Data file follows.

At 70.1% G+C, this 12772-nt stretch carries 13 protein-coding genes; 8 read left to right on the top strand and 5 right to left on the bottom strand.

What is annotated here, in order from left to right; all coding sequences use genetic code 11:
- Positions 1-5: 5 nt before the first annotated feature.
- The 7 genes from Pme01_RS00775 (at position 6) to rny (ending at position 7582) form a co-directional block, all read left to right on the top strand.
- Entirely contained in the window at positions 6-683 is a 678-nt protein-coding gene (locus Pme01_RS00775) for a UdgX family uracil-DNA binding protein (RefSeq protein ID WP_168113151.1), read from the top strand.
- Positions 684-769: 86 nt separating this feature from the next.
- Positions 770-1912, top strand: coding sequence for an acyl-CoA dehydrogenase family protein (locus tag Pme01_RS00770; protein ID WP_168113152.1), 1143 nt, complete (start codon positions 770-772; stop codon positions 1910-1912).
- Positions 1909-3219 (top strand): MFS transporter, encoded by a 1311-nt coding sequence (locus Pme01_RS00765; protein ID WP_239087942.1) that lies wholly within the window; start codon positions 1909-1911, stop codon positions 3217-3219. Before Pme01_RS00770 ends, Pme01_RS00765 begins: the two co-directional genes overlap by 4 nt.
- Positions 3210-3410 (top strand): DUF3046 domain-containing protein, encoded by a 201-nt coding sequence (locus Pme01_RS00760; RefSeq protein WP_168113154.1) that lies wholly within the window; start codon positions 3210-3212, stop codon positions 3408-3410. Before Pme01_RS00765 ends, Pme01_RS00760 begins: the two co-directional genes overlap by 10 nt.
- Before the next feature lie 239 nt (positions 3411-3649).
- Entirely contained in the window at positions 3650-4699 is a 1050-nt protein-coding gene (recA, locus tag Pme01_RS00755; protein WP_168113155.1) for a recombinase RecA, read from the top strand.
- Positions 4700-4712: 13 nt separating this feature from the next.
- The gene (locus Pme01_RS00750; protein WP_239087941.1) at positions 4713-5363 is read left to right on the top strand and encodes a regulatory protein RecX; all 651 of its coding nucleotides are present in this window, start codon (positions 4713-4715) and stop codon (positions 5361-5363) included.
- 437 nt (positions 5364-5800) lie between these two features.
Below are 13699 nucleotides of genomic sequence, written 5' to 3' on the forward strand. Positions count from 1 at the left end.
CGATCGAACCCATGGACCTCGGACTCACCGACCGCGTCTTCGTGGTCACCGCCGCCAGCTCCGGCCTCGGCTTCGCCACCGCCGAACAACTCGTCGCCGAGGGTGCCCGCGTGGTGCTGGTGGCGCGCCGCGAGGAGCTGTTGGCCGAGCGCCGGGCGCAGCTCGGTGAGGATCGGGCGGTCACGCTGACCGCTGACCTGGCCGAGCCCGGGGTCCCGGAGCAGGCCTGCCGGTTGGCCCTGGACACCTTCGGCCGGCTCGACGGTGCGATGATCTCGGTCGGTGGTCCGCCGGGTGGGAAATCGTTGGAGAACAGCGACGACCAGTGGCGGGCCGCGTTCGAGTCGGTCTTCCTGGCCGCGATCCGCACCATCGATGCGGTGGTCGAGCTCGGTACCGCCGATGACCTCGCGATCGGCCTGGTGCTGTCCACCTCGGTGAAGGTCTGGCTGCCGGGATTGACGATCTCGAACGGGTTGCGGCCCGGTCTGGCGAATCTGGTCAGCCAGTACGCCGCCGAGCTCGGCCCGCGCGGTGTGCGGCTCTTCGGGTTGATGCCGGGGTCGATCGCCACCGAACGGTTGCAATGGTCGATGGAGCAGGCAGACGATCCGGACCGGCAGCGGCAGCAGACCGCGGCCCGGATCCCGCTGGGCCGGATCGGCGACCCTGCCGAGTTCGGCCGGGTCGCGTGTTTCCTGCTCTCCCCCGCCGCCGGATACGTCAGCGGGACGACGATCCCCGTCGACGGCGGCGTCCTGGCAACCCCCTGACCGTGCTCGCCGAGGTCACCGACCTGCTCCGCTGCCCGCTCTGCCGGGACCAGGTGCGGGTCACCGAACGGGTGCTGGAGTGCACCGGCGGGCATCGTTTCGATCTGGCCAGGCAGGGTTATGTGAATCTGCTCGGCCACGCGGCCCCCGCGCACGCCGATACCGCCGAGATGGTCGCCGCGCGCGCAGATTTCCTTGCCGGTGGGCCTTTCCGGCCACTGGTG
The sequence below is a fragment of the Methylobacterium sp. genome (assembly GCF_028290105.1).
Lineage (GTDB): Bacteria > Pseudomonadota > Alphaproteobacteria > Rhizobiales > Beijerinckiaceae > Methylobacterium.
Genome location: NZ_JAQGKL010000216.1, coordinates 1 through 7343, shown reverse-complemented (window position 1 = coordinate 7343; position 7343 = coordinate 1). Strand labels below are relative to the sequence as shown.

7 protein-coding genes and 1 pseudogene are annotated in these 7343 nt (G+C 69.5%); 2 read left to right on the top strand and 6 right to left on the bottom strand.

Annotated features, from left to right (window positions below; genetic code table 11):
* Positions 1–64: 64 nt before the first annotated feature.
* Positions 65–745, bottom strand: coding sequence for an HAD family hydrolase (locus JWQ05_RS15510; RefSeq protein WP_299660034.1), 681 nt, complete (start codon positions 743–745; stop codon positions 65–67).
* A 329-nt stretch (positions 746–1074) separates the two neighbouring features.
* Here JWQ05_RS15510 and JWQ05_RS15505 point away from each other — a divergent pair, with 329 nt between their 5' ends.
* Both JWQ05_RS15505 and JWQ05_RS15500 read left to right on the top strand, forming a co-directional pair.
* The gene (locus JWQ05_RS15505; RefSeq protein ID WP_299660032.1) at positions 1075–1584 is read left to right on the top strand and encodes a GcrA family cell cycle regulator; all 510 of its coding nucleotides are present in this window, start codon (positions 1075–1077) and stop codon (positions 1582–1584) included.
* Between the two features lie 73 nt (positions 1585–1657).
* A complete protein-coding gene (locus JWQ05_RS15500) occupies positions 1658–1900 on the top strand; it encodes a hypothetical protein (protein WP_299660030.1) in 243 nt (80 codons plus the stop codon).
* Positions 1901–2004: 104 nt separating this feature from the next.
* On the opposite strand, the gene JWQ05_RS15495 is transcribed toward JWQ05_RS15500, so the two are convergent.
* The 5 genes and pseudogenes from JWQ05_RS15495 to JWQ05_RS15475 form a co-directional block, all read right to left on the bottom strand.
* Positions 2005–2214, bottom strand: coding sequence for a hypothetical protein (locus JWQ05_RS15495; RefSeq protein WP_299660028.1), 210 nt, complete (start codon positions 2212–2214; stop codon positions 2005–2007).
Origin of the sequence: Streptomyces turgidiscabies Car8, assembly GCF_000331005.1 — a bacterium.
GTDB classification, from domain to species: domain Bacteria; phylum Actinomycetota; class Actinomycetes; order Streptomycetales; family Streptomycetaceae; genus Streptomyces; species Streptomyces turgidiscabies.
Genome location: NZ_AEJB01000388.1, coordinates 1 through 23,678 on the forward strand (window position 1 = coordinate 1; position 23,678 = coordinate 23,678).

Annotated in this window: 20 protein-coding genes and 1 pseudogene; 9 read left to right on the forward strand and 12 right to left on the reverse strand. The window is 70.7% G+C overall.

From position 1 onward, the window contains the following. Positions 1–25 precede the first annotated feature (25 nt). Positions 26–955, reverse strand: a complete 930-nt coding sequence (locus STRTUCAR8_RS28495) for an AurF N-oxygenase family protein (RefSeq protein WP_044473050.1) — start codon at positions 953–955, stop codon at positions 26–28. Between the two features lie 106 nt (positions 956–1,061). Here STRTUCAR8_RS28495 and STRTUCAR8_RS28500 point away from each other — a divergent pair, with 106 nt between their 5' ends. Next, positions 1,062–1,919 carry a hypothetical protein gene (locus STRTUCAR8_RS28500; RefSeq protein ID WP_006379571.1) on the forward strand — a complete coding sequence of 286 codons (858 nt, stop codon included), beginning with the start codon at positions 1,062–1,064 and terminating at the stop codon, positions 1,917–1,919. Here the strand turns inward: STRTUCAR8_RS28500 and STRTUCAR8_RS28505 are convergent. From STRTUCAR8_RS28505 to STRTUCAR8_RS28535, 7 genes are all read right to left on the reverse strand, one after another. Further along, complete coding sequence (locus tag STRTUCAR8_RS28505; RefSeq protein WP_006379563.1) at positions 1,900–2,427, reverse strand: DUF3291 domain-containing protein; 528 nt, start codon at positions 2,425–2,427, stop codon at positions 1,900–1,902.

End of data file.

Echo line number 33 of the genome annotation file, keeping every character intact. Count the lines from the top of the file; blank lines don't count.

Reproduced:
* Positions 2005–2214, bottom strand: coding sequence for a hypothetical protein (locus JWQ05_RS15495; RefSeq protein WP_299660028.1), 210 nt, complete (start codon positions 2212–2214; stop codon positions 2005–2007).